Springe direkt zu Inhalt

Jennifer Barker

Jennifer Barker

Jennifer Barker

Jennifer M. Barker ist Associate Professor of Communication an der Georgia State University, USA. Sie ist Leiterin des Doktorandenprogramms der Graduate Studies for the Moving Image sowie des Masterstudiengangs Film, Video, and Digital Image. Barker forscht im Bereich der Moving Image Studies mit speziellem Fokus auf das Kino und die Sinne, Synästhesie, Theorien der Zuschauerschaft und des Embodiment, Performance, Feminismus und Dokumentarfilm.

2009 hat sie das Buch The Tactile Eye. Touch and the Cinematic Experience veröffentlicht, das sich mit dem sinnlichen Austausch zwischen Film und Zuschauer auseinandersetzt. The Tactile Eye war im gleichen Jahr Finalist des "Best Book on Moving Image Studies"-Preises. Mit Barkers Beitrag "Cinema and Child's Play" erschien 2019 der Sammelband "In The Structures of the Film Experience by Jean-Pierre Meunier: Historical Assessments and Phenomenological Expansions". Ihre Arbeiten erschienen außerdem in Cinema Journal, Discourse, Film-Philosophy, New Review of Film & Television Studies, Paragraph, Screen.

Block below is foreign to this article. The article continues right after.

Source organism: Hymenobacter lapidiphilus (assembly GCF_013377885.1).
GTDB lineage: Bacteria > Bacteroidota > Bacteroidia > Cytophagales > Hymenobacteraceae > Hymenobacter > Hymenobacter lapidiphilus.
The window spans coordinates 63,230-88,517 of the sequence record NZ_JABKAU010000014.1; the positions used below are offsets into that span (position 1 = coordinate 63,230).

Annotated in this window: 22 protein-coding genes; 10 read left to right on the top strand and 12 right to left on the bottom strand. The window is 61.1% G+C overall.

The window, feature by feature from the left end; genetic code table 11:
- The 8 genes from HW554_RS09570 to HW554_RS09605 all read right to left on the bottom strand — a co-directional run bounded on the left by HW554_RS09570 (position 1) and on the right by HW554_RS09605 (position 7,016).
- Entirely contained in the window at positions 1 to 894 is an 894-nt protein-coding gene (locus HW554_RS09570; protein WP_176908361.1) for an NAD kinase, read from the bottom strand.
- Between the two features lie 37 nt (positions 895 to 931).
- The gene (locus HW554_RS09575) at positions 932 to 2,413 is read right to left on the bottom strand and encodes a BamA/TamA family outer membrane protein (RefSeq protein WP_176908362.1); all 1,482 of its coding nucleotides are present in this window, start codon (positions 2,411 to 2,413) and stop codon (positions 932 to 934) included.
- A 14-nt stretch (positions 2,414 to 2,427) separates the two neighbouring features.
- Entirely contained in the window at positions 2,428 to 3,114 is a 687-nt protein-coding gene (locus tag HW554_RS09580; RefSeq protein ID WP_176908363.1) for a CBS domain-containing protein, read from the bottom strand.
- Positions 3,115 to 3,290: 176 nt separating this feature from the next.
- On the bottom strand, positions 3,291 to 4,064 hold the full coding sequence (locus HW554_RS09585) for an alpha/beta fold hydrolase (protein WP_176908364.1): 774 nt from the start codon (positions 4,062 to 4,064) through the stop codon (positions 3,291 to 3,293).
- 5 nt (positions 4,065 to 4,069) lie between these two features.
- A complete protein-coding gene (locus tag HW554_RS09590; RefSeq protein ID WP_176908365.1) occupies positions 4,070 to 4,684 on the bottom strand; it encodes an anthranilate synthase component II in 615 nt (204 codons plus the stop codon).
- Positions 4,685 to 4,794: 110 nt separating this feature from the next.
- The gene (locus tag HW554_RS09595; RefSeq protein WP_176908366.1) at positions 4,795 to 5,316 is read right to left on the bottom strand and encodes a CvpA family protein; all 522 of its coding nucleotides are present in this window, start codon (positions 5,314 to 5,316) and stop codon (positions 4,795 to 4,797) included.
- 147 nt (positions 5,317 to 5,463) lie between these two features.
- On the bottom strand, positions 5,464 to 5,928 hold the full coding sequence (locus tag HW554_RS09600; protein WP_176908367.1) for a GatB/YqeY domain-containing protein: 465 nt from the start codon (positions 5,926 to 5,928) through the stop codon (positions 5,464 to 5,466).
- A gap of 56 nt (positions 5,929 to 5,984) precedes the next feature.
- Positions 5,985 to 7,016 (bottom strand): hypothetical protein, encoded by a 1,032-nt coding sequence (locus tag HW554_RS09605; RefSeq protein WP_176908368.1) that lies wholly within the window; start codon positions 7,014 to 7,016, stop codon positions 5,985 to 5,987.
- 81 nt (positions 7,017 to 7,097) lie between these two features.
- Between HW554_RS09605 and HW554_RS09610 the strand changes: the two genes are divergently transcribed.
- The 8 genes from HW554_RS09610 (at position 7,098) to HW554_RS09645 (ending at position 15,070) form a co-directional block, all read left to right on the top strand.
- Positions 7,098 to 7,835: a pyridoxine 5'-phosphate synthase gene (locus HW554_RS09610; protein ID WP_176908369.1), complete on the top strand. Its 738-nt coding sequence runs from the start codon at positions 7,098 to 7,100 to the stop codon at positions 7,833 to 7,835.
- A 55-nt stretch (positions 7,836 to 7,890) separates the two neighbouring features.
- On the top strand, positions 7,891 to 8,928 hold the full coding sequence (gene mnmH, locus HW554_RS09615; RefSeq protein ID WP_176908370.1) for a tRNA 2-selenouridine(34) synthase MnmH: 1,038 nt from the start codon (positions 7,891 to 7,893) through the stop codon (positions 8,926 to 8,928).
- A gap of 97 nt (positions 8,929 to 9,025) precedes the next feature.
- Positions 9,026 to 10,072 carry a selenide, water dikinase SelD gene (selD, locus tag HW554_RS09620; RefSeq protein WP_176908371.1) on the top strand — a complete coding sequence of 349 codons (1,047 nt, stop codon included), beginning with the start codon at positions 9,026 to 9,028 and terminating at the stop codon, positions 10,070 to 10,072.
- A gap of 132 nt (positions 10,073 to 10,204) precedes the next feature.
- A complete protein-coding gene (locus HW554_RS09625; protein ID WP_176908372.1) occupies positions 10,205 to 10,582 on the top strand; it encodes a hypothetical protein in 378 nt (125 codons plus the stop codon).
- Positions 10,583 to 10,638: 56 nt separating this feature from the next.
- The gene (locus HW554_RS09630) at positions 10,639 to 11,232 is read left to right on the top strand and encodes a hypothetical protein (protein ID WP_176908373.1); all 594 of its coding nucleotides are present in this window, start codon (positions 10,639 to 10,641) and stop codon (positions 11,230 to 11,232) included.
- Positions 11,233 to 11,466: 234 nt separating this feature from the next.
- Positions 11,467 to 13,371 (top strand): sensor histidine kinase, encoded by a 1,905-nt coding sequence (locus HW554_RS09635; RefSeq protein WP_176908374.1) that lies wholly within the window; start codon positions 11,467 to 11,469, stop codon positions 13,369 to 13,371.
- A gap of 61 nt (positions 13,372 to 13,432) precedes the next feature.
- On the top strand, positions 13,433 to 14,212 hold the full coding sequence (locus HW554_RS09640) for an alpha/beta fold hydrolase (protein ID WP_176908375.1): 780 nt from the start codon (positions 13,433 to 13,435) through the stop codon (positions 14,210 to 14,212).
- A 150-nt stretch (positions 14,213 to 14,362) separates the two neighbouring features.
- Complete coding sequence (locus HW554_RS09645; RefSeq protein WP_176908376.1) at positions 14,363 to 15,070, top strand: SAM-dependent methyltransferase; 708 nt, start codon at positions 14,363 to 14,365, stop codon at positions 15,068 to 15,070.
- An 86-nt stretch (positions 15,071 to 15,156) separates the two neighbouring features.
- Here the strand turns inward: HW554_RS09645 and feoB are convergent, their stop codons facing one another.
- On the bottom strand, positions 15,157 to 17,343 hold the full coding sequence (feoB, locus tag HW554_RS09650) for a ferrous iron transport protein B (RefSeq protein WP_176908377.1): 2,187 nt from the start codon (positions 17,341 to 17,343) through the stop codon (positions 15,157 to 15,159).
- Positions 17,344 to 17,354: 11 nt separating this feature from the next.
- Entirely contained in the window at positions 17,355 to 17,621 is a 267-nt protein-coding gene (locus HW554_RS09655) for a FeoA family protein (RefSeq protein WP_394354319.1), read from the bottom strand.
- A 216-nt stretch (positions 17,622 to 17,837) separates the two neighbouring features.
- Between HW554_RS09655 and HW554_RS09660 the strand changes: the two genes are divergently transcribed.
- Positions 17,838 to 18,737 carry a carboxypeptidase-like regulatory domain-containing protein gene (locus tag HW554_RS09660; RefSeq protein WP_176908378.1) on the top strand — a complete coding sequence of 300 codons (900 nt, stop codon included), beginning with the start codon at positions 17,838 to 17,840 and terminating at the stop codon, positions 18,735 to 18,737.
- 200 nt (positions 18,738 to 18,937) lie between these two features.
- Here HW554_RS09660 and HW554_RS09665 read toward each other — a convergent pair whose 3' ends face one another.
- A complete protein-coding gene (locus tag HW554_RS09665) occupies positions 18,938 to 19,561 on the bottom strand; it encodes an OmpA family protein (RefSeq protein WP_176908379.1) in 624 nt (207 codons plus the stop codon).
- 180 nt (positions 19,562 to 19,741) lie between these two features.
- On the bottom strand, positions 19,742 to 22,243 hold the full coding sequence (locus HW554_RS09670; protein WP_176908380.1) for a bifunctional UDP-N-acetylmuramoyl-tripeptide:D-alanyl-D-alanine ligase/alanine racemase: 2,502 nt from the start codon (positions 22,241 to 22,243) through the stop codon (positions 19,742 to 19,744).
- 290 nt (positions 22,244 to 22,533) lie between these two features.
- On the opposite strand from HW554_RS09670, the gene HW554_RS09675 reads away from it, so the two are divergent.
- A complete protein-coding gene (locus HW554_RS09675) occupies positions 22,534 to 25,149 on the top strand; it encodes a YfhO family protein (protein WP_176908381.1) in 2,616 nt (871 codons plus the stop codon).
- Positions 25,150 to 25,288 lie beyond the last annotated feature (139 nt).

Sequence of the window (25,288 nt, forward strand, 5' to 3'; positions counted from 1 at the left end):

Three Quick Questions:

In a few words, can you tell us about your current research interest?

I’m thinking about two films that may seem to have little in common — Jordan Peele’s Nope and Kelly Reichardt’s First Cow — both of which use the figure of the animal and particular patterns of light in ways that raise questions for me about the two films’ ideas about the animal, human, and “alien” (in several senses) in their reflection on the American Western. I’m also collaborating with my colleague Ethan Tussey on a project about the paradoxical materiality of props used in runaway productions, and I continue to pursue questions about synesthesia and moving images.

How do you relate the term poiesis to your work?
In my encounters with moving images, I try to cultivate a kind of synaesthetic sensitivity — focusing on qualities like intensity, rhythm, and gesture as they appear across modalities (visual, aural, tactile, and so forth) — that might reveal or facilitate unexpected resonances between spaces, bodies, and objects.

Which film or other audiovisual format has resonated with you lately and why?
Todd Field’s Tár resonated (quite literally) with me for the way its sound design materializes mental and physical space together and makes the line between the literal and the abstract vibrate, somehow.